Seiche on Lake MichiganJuly 11th, 2011 at 10:56 pm by Bill Steffen under Bill's Blog, Weather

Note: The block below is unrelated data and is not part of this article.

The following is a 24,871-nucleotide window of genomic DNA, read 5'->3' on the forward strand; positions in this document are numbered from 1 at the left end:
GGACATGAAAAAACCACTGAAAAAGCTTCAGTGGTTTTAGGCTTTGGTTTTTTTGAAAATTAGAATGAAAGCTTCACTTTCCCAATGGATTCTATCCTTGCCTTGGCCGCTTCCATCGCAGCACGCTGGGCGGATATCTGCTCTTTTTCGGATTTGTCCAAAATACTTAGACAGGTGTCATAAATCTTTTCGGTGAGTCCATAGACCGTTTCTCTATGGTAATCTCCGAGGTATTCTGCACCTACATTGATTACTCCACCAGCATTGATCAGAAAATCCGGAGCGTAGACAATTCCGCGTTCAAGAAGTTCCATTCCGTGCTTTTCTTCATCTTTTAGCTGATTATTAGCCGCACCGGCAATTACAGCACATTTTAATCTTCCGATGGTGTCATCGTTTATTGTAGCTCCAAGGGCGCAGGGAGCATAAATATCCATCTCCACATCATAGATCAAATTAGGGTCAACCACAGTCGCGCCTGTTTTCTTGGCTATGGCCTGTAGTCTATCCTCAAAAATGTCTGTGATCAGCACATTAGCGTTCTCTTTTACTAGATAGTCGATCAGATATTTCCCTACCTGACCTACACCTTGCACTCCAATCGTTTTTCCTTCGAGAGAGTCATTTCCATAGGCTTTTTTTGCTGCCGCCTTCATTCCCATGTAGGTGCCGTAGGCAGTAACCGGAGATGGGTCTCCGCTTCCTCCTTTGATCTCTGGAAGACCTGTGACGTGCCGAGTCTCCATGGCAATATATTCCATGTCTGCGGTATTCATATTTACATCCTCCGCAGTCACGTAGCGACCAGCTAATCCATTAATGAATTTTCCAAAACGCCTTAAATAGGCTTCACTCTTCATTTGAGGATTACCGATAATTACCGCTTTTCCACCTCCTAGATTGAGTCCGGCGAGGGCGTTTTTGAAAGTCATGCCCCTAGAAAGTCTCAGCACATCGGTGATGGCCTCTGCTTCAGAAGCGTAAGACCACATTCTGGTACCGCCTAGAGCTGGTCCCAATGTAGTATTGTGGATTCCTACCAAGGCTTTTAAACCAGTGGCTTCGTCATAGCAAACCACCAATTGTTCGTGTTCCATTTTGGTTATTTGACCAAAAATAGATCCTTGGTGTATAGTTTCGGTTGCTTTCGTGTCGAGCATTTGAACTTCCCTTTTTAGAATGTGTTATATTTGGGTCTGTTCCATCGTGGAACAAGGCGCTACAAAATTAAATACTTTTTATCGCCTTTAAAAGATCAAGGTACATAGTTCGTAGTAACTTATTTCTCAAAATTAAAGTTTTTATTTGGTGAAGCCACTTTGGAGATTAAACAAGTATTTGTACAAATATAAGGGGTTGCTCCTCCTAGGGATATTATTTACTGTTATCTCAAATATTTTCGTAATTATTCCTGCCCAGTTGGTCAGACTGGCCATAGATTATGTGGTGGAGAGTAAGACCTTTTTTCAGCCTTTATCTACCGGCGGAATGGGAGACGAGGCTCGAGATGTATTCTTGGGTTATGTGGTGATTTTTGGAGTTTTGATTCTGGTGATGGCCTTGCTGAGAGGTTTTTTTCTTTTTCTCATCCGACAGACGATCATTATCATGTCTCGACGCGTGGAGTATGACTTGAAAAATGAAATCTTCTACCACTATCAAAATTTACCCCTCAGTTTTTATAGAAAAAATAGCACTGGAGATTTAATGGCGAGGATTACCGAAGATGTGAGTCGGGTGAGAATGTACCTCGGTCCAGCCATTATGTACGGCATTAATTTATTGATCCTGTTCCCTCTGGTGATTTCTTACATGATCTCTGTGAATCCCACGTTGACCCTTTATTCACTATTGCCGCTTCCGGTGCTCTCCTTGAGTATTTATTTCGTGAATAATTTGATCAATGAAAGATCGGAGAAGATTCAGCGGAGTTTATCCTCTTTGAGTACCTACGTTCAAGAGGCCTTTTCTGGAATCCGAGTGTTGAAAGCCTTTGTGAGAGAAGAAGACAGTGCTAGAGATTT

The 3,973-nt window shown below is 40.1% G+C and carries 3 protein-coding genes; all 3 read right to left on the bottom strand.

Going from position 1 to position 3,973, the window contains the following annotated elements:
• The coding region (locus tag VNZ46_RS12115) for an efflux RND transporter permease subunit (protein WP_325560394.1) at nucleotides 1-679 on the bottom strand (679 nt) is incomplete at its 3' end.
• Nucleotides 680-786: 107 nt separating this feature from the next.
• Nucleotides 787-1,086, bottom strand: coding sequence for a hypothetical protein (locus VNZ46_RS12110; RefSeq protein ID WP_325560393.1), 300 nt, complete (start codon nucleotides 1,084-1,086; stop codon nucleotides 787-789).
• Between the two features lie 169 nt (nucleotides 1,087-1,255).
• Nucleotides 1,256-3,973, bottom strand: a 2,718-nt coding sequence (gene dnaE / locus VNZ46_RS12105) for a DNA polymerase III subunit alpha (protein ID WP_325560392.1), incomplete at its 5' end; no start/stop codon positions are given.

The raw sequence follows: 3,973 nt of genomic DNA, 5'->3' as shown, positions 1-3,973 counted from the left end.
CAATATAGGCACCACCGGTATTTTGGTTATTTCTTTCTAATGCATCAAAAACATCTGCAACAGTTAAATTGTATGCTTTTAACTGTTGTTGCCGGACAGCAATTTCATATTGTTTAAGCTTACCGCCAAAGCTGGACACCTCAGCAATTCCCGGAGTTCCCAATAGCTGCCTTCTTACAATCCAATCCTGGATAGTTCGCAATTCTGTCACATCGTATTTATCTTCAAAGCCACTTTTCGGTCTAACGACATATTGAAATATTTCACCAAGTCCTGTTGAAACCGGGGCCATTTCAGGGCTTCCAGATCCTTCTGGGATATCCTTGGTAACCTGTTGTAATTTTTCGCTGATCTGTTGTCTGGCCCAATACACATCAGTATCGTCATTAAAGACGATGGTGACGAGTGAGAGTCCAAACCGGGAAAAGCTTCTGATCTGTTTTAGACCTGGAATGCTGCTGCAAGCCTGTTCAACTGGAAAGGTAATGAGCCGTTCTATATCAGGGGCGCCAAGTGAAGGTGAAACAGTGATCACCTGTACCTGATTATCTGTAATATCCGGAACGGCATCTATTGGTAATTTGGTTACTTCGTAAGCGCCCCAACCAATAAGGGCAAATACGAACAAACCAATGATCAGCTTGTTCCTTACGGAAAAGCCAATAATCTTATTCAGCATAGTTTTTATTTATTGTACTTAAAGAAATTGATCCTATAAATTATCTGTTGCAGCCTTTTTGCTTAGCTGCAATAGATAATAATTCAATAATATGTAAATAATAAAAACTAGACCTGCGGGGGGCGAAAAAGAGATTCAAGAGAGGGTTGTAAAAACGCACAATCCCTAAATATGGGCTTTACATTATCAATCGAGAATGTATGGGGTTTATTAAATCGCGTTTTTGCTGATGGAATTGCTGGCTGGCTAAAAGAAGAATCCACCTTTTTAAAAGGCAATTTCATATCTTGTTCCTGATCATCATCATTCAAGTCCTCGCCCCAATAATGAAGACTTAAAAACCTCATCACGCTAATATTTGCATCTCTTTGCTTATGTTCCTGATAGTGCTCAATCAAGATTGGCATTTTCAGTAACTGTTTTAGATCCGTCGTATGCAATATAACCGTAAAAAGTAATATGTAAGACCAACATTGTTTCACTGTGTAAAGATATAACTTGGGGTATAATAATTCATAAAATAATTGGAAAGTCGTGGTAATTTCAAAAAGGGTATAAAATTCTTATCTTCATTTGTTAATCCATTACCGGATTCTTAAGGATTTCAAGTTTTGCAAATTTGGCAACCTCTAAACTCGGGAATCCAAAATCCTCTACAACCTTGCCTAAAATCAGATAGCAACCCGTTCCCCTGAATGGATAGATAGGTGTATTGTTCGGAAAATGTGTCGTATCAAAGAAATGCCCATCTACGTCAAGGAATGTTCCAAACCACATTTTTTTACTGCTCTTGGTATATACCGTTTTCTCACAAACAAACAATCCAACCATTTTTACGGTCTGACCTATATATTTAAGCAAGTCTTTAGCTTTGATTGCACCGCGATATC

Click the image to enlarge. On July 4, 2003, seven people lost their lives at the Lake Michigan shore near St. Joseph. A line of storms with strong winds crossed the southern part of Lake Michigan. The storms caused a seiche (pronounced “saysh” with a long “a”). A seiche occurs when the strong winds of the storms push the water from one side of a Great Lake to the other. In this case (July 11, 2011) we had a strong west wind that pushed the water toward the Michigan shore. The water “piles up” at the Michigan shore and the water level gets higher. In Wisconsin and Illinois, the water level dropped. As the storms push inland into Lower Michigan and the wind dies down at the lakeshore, the water starts to move back toward Illinois and Wisconsin. The water can slosh back and forth for hours. The retreating water creates strong rip currents that can carry swimmers away from shore into deep water. This is a graph of the water level today (7/11/11 on the right part of the graph) at Calumet Harbor in Chicago. It looks to me that the water level fell 8″ then rose about 28″. Cort can correct me if that’s not right. UPDATE: Cort sent me this article about the water retreating at Tunnel Park. Think of the power needed to push that much water around. A cubic foot of water weights 62.4 pounds. Check out the full graphs here. Note that as the storm hit there was an almost instantaneous spike of rapidly rising air pressure, a smaller upward spike in humidity and a downward spike in temperature. Remember, on those rare occasions when we get a line of storms with strong winds, you’ll want to avoid going back into Lake Michigan until we know that there either is not a seiche, or that a seiche that is occurring has ended and the lake has calmed down. By the way, look at the SPC storm reports from Monday and you’ll see that the derecho thunderstorm outbreak went from NE Illinois and SW Michigan all the way to Maryland.